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Helpful Links for Students and Teachers

Callysto Project

Callysto Home Page https://callysto.ca/

Callysto Developer Guide https://callysto.ca/developer-guide/

Callysto Training Manual https://training.callysto.ca/

Getting Started with Callysto http://bit.ly/ws-getting-started

Using Jupyter Notebooks

Using the Jupyter Notebook http://intro.syzygy.ca/the-basic-elements/

Michael Lamoureux's Short Demos http://bit.ly/cally-shorts2

Markdown Cheatsheet https://github.com/adam-p/markdown-here/wiki/Markdown-Cheatsheet

A Brief Overview

Python is arguably the world's most popular programming language, especially in industry. Python was designed to be both simple and powerful.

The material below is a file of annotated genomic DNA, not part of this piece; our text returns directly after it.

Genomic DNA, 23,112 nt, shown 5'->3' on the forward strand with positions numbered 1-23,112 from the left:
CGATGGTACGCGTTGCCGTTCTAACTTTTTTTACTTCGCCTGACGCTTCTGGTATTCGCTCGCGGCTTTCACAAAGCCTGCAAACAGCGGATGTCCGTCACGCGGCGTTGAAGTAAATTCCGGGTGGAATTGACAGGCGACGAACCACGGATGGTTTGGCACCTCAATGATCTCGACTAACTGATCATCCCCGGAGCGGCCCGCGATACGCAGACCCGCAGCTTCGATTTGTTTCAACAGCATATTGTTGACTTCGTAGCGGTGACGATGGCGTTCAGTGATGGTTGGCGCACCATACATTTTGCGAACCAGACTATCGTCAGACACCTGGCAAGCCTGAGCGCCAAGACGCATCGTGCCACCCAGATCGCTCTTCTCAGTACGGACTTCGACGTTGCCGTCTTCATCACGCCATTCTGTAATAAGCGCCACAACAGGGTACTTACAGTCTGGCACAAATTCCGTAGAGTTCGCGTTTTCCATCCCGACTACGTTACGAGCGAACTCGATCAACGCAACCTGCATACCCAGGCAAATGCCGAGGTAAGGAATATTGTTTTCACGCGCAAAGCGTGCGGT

You are reading a Jupyter Notebook, which is an interactive Python environment. This means that you can run all of the code examples you find below, and also create your own code.

Each chunk of code or text in this notebook is written in a block.

There are two main types of blocks in Jupyter Notebooks: Code and Markdown

Code blocks are blocks that can be executed. You can run a code block by clicking it, and then either pressing the "Run" button in the top bar, or by pressing Shift + Enter.

Try this! Here are some code blocks for you to run!

In [8]:
print("Hello, everyone")
Hello, everyone
In [7]:
2*1000+1*10+9
Out[7]:
2019
In [9]:
x=100
x+5
Out[9]:
105

Markdown blocks allow you to write formatted text with a simple markdown language called Markdown.

You can double-click any of the text blocks in this document, like this one, to see the markdown "source" code that produced it. Just run it to render it again.

For more information on using Markdown, take a look at the links above.

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